Clipped From The Paris News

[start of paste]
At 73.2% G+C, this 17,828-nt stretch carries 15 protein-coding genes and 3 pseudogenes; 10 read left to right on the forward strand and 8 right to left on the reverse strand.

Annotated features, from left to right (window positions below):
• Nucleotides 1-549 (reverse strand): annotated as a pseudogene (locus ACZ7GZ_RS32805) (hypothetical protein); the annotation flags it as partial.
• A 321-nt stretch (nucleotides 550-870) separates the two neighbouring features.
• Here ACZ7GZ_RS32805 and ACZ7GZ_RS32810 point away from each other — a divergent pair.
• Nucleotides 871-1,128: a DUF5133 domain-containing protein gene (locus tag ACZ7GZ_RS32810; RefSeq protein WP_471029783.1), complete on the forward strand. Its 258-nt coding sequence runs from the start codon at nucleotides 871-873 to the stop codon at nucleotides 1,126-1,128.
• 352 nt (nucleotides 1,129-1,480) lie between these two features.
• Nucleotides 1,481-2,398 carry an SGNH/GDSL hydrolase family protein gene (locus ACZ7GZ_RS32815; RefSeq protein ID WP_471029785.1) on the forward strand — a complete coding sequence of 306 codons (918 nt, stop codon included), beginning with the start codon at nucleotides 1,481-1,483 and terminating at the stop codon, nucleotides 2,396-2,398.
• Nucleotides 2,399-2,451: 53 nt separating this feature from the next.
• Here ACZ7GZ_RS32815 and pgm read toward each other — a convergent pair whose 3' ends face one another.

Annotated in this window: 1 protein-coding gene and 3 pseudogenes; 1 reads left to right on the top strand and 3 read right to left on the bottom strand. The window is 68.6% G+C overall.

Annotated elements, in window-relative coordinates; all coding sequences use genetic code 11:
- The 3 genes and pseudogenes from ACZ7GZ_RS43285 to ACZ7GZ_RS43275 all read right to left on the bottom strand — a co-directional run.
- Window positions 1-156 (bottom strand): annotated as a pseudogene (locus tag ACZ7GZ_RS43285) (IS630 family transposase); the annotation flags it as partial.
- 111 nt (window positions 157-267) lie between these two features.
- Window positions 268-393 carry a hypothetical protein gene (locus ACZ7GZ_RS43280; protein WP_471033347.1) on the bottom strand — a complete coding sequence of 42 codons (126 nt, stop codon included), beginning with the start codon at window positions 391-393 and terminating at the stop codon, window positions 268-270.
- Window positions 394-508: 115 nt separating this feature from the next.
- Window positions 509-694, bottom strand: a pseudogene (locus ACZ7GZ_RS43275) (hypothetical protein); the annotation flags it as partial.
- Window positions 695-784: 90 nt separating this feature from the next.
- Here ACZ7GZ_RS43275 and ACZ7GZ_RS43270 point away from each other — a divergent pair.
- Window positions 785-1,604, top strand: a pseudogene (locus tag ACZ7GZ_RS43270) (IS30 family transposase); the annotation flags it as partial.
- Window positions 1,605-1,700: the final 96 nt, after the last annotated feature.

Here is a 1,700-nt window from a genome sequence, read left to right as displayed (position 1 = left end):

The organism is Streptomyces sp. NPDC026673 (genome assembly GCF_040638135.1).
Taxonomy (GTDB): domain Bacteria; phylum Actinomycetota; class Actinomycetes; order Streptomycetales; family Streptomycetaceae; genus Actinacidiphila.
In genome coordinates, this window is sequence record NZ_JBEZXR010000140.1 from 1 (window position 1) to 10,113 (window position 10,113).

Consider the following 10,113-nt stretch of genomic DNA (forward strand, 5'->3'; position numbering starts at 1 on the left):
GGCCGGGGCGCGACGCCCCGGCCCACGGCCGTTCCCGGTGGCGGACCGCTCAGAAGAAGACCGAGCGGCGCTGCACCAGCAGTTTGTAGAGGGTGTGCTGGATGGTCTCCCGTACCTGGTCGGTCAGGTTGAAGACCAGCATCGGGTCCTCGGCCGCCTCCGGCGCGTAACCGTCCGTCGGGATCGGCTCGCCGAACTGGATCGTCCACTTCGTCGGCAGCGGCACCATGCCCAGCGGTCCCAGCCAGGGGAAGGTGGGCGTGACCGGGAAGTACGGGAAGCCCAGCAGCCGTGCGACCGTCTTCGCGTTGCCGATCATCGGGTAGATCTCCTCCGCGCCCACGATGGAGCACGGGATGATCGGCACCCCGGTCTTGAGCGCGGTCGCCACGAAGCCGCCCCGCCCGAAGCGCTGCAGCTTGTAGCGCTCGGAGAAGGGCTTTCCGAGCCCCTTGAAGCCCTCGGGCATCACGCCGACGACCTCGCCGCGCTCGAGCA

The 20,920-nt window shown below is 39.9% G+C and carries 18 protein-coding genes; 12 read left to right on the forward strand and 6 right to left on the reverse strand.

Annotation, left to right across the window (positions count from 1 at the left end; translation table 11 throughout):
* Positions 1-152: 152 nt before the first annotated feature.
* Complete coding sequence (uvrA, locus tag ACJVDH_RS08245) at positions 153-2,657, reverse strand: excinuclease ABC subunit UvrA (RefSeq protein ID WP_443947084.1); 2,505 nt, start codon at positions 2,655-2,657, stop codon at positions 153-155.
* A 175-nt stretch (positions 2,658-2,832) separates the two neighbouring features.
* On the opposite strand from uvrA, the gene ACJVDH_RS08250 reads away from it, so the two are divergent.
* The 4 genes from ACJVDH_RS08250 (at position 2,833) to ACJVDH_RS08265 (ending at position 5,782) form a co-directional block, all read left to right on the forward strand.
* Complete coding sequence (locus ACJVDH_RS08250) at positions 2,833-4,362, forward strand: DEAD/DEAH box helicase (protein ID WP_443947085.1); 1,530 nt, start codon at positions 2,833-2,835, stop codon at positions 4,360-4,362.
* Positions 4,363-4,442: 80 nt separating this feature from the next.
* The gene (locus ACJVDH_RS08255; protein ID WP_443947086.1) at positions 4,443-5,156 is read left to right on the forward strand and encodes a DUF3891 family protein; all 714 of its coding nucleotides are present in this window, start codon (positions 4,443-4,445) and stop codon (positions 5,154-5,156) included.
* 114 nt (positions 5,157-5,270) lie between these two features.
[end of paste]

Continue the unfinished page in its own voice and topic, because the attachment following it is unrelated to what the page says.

SUNDAY MORNING, JULT t, Ift3ft BACKWARD GLANCES By A. W. NKVIIXE COTTON TRANSACTIONS 80 YEARS AGO • • • i Matthew Watson At Pecan Point Grew Much Cotton And Yankees Took A Lot Matt Watson, living at .Valllant, Oklahoma, has shown me some documents ' relating to transactions transactions in cotton that were made by his grandfather, Matthew Watson, owner of a plantation at Pecan Point, Texas, preceding the war between the sections. In • connection with the documents documents he says: • . . "Alter the war ended the Yankees Yankees confiscated all the cotton that could be found in the country. country. Some of it was released to the owners, especially those who were non-corhbatarits, upon the owners giving bond for payment of the two cents per pound tax after the cotton was sold, a tax that was levied by the Federal government after the war. ''Lots of people lost their cot- Ion which was sold and the money turned in to the United States Treasury. Cotton was selling selling around 60 cents a 'pound. I received cash for my pro rate share of one lot of 'Pecan (W) Point' cotton, which was thus sold. The pnyment came since I have lived in Valliant. "When the Yan.ke.es took cotton cotton from Pecan Point the faithful old Watson Negroes wanted to recapture recapture it but Grandmother Watson Watson (nee Allibone. whose sisters married Thomas Washington and Lord Power), would not allow them to make the attempt. The old Darkies pleaded with her to let them waylny the Yankees ns they came around the Point and kill the Yankees and take 'Usses cotton back." One of the documents i< a receipt receipt for payment of this two cents tax. Dated at Jefferson, Texas, June 5, 1866, it says: Received Received from Matthew Watson two certificates for cancellation of bond given for tax on the following following described cotton—25 bate* marked Pecan Point M W, 10), 429 pounds; 03 bales, marked the same, 38,781 pounds, total 49,210 pounds, tnx at 2 cents $984.20. Bond dated March 26, 1866. The receipt '. l /?.s ^i^nod b' r D Csmp- bell, r Dept. Collector, 4th Dlst^ Another is an inventory of a lot of cotton shipped to New Orleans before the war. It is a report of the sale and dated April 21, 1857, reads: "Sale of 249 bales cotton by MacGregor, received per Steamer Hope, March 10, 1857, for account of JS1. Watson." The inventory says the cotton was sold to G. W. Oliver it Co., and Hsts weights, individually, of 'the 'bale;;—51 strict middling to good middling, 85 middling and •barely middling, 31 barely knv middling, 82 good ordinary. The changes were itemized: Freight nt S4.50 per bale; dfay- age, storage, inbor and lightering nt 50 cents n bale; River insurance insurance -it 3 por cent oh SRO per bale; City fire insurance at U per cent mi'$10.349.83, and commission at 2 S per rent on the receipts. The price at which the rotton sold does not appear on the aged document, document, having been torn nway some time during the more than SO vc-ars since it was written.